Contributed by Caroline Ceniza-Levine of SixFigureStart™.
Okay, that question did not come from the Glass Hammer demographic, as it came from a male audience member in a recent panel that focused on Big Career Mistakes. But now that I have your attention, I wanted to highlight a few points to ponder inspired by the above question that do relate to Glass Hammer readers:
When you have the opportunity to get feedback, ask big questions. The panel was for senior executives and featured former recruiters and executive coaches from a variety of backgrounds. This was a golden opportunity for participants to get candid insight into job search and career planning. This participant was clearly torn about whether his moustache was sabotaging his career, but I recommend focusing on the bigger picture items.
Over-emphasis on a small detail can derail your plans. This participant had an interesting background when he finally divulged it. But his first few statements were focused on the facial hair issue – what he heard from others, what his worries were, company policies he knew about… If he instead spent that time and energy on crafting a career strategy and pitch, he would have been further along in generating rapport, facial hair or not. Many jobseekers make this mistake: they fixate on something about them (a career gap, lack of a certain skill, a bad experience) and assume that it permeates the rest of the search, and in doing so, they ensure that it does permeate and derail the rest of their search!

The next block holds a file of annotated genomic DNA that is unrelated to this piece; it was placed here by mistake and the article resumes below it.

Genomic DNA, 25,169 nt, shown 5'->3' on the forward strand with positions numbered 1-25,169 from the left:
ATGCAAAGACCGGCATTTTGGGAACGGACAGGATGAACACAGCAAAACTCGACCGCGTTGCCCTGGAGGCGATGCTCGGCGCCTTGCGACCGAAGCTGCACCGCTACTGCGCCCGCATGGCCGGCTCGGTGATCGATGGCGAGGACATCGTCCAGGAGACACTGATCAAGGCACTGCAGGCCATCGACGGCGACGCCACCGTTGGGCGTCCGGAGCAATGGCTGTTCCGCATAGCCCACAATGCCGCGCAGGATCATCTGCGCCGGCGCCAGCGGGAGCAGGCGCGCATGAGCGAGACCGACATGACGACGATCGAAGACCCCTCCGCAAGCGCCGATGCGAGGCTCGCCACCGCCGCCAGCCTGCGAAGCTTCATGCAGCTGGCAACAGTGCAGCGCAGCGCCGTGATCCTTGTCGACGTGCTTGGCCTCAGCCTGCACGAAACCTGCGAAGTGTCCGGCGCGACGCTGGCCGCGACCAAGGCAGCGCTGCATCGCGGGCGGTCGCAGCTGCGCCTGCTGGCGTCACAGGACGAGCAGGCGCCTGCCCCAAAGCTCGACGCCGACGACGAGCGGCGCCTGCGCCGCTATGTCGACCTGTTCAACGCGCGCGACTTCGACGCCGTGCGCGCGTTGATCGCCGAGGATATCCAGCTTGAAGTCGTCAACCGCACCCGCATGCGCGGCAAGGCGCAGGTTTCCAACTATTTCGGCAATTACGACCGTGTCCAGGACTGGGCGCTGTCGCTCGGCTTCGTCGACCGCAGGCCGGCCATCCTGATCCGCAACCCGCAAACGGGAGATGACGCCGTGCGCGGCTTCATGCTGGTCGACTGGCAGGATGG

Be willing to take a stand. Facial hair is actually a no-no in certain circles, so this participant is partially right in recognizing it as an issue. But, there are many times when a judgment call needs to be made. In personal matters (e.g., how you look), you need to state your preference and live by it. If you can make a reasonable case, the willingness to take a stand and to stick to your opinion is attractive (to employers and those around you). People who stand by their convictions appear confident. We trust that they are able to make decisions. We want them on our team.
Caroline Ceniza-Levine is a career coach, writer, speaker, Gen Y expert and co-founder of SixFigureStart™, coaches jobseekers using a recruiter’s perspective of what employers really want and how the hiring process really works. Formerly in corporate HR and retained search, Caroline most recently headed University Relations for Time Inc and has also recruited for Accenture, Citibank, Disney ABC, and others. Caroline is also an Adjunct Assistant Professor of Professional Development at Columbia University, School of International and Public Affairs and a life coach